Friday, December 7, 2007

Transportation of the Future (1992)


The 1992 children's book Transport (Timelines) features this two-page spread of futuristic bicycle wheels, solar-powered cars, high-speed trains and fire engines with robotic arms.

See also:
The Future World of Transportation

6 comments:

jeff n. said...

Man, I remember this book! This book was awesome when I was six! But these days I just end up with questions that made perfect sense, somehow, in my first-grade logic - like why are the truck and ambulance so unstreamlined, why do the traffic cops drive a minivan, and just where is the chain and gearing mechanism on that bicycle?

I'm a little surprised that something like that hasn't been adopted by weight-conscious high-end cyclists for front wheels, though - never mind giving it three spokes made of a titanium-latinum alloy or supermegahyperlightweight plastic, just remove it and the whole fork assembly!

Matt said...

The train looks a lot like the Shanghai maglev, but apart from that . . . it's a little sad how far we haven't come!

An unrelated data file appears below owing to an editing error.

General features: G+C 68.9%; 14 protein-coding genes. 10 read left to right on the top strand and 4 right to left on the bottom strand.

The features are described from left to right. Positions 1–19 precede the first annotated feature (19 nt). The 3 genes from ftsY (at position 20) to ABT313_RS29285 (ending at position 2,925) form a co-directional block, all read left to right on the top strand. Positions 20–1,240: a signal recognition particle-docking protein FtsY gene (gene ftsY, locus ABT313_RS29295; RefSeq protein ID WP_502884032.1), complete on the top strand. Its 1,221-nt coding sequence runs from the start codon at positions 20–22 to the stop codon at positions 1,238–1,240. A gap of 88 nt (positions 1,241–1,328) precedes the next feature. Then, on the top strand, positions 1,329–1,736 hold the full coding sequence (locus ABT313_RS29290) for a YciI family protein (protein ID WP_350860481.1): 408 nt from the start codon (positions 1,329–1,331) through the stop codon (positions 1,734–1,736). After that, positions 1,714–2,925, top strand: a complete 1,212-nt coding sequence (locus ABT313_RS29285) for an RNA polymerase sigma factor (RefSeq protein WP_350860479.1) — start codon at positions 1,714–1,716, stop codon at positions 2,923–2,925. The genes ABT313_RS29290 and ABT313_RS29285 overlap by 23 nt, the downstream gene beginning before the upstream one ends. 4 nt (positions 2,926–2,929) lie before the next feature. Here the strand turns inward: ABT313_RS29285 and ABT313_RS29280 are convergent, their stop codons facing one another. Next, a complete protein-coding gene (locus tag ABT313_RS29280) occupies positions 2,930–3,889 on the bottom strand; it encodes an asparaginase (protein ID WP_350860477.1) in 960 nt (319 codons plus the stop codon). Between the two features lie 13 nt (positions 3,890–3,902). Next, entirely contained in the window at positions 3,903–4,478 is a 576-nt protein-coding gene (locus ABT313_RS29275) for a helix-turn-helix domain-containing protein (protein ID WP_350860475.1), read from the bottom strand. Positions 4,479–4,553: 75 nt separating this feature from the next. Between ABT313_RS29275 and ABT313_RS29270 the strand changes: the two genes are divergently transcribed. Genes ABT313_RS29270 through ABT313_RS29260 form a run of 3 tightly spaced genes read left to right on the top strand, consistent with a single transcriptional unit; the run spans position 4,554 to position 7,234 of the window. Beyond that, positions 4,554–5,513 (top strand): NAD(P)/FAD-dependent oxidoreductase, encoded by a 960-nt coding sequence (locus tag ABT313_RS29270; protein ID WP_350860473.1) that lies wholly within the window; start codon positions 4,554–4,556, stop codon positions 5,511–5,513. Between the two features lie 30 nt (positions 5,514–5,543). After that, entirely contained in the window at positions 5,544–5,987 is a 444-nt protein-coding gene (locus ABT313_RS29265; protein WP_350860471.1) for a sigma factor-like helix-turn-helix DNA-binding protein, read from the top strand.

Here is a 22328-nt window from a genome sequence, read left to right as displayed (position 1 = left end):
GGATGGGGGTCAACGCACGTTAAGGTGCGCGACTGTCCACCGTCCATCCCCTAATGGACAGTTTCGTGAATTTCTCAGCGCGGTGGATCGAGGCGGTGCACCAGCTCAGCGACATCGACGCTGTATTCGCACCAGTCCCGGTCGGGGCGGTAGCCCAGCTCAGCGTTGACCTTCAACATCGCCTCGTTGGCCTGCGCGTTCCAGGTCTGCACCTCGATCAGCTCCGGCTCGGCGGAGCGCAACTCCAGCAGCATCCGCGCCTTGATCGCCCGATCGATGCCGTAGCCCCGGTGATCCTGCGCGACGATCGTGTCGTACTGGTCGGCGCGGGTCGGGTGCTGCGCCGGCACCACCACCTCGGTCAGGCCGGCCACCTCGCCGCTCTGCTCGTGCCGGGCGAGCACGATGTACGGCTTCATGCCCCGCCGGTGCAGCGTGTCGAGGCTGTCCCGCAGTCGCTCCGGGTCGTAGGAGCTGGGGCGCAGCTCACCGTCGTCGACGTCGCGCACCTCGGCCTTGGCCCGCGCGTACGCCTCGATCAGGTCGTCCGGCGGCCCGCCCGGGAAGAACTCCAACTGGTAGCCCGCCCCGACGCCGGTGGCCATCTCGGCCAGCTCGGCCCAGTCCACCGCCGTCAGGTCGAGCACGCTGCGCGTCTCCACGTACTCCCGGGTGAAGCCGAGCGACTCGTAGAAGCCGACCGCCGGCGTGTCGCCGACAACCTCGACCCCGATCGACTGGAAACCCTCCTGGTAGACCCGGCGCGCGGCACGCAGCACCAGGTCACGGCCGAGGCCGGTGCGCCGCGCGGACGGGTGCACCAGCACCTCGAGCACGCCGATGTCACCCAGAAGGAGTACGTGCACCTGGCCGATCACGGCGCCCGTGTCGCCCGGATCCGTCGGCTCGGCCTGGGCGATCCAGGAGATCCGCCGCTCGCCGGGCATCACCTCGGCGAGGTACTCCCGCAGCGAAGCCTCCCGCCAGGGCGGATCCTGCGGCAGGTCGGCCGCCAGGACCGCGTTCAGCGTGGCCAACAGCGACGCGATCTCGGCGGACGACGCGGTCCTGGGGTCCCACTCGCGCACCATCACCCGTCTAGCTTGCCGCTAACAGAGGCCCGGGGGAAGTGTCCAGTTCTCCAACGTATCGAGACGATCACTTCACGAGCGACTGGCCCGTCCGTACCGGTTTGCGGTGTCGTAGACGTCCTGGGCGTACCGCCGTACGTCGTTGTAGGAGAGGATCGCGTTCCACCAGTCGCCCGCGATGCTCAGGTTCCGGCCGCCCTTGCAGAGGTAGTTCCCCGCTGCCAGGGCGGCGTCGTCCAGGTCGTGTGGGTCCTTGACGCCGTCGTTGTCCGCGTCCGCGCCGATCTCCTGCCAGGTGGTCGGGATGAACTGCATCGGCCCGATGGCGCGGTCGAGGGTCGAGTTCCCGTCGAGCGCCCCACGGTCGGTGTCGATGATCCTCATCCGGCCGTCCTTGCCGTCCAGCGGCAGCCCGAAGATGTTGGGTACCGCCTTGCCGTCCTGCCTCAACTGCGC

Matthew said...

I'd think a bearing like that that could actually support the bike and rider without undue friction would be tricky to make--not to mention the problem that now the wheel rims have to be a lot stiffer to keep from flexing out of shape without any spokes. It may not be worth the trouble.

As for the chain and gearing mechanism, I'd expect something like that to, perhaps, have an electric transmission. Put a generator on the pedals and motorize the rear wheel--you could even put a battery in the loop and make it a hybrid, as some people today have done. Though all this does have weight.

Wutzke said...

Understatement of the year: "After dark, there isn't much solar power."

Kaleberg said...

Maybe our firetrucks don't have robot arms, but our garbage trucks do. Our local collectors just stop in front of the house, pick up our trash container, dump it out into their truck and put it back down where they found it. It's neat to watch.

(I can see why you might streamline a firetruck, but garbage trucks just need a lot of storage space).

Anonymous said...

Reminds me of the Didik stuff at www.didik.com